LINES Ballet company members Adji Cissoko and Shuaib Elhassan in rehearsal.

In The Studio: Why Alonzo King Thinks Politicians Need To Dance More

At 5'10" I felt like an ant in the studio with Alonzo King LINES Ballet. The San Francisco-based company is full of statuesque dancers whose passion is infectious. Every story was told not only through their movement, but through the expression on their faces and their connection to one another.

We talked to artistic director Alonzo King about his love of collaborations and why he thinks politicians need to dance more.


What are some of the things that draw you to working with collaborators from other disciplines?

Anyone who is brilliant—regardless of their discipline—I want to work with them. I'm drawn to people who have thought of not what they're going to get from something but what they going to bring to it. What do they have that is unique that they can bring as an offering? You want the access to their genius, but you also want access to their child. They can be masterful and bring their full opinion on a subject but they're able to also cut it off and be a little kid. They work like a duality.

Is that something you expect from your dancers as well?

I think of the dancers as collaborators. It's a small company and we're together a lot. So, you want to make sure you're in a community of people who you genuinely enjoy being around. In terms of art-making, I love someone who at whatever stage in their life they feel like they can do more. Because sometimes you have a dancer who is brilliant but they burn out. Being in a relationship with dance is like being in a relationship with a human being. After 30 or 40 years you have to think, How do I keep it alive and not take it for granted?

In terms of the dance community on a larger scale, is there anything you would like to see more of in 2018?

I'd like to see politicians dancing. I'd like to see the world practicing art. Because the introspection from true art practice can't lie.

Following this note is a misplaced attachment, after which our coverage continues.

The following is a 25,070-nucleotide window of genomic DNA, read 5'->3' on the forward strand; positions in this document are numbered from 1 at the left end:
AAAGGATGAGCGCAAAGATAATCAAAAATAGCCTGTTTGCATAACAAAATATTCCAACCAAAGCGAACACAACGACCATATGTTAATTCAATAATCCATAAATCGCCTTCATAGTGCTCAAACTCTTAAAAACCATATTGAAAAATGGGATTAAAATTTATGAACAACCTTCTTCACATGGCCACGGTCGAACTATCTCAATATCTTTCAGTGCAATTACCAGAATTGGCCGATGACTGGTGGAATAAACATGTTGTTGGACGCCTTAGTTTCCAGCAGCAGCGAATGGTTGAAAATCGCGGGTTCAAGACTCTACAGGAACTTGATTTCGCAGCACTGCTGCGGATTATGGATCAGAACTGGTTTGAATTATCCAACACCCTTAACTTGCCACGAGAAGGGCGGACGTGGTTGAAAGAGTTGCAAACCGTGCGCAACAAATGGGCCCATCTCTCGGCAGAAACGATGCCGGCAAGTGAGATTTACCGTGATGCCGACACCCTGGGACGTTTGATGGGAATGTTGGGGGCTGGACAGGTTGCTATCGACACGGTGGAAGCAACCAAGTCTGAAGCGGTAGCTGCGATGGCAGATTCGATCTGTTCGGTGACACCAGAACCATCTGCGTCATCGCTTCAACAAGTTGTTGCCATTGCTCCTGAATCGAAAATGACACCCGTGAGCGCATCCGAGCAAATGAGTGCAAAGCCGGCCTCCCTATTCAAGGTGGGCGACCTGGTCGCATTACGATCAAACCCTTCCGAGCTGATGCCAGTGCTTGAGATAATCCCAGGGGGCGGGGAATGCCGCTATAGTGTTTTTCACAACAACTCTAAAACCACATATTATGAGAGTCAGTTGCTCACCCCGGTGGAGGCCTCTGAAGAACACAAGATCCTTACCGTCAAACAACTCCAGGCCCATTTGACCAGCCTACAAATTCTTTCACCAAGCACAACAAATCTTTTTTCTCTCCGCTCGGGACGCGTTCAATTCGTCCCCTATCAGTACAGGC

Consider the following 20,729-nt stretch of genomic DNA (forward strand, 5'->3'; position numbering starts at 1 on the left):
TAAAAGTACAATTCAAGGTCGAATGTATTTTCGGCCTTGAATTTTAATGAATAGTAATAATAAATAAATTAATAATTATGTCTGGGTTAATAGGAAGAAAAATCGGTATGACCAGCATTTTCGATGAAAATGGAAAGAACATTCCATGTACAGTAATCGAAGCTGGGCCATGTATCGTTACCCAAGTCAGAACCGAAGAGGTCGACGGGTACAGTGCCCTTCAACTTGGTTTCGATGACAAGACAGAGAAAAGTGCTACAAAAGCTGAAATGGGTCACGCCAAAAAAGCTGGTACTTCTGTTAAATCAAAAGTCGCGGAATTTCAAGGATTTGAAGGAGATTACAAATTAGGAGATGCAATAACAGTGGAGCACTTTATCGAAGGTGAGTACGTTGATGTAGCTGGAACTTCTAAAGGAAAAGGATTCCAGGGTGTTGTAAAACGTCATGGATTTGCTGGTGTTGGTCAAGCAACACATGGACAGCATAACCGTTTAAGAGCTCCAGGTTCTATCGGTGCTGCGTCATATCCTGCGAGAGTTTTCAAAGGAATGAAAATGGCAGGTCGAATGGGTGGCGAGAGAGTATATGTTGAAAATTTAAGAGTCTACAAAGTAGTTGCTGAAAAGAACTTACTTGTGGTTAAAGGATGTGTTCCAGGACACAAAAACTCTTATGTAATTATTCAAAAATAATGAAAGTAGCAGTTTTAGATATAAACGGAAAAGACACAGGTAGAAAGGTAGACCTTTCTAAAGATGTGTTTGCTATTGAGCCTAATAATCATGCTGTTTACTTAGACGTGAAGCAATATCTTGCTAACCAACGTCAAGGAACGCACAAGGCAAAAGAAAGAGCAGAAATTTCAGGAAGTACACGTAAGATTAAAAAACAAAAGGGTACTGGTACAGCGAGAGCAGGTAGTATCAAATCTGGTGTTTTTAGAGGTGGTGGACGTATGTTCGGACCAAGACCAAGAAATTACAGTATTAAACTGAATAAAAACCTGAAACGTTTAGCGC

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Luke Isley, Courtesy Ballet West

How Do Choreographers Bring Something Fresh to Music We've Heard Over and Over?

In 2007, Oregon Ballet Theatre asked Nicolo Fonte to choreograph a ballet to Maurice Ravel's Boléro. "I said, 'No way. I'm not going near it,' " recalls Fonte. "I don't want to compete with the Béjart version, ice skaters or the movie 10. No, no, no!"

But Fonte's husband encouraged him to "just listen and get a visceral reaction." He did. And Bolero turned into one of Fonte's most requested and successful ballets.

Not all dance renditions of similar warhorse scores have worked out so well. Yet the irresistible siren song of pieces like Stravinsky's The Firebird and The Rite of Spring, as well as the perennial Carmina Burana by Carl Orff, seem too magnetic for choreographers to ignore.

And there are reasons for their popularity. Some were commissioned specifically for dance: Rite and Firebird for Diaghilev's Ballets Russes; Boléro for dance diva Ida Rubinstein's post–Ballets Russes troupe. Hypnotic rhythms (Arvo Pärt's Spiegel im Spiegel) and danceable melodies (Bizet's Carmen) make a case for physical eye candy. Audience familiarity can also help box office receipts. Still, many choreographers have been sabotaged by the formidable nature and Muzak-y overuse of these iconic compositions.

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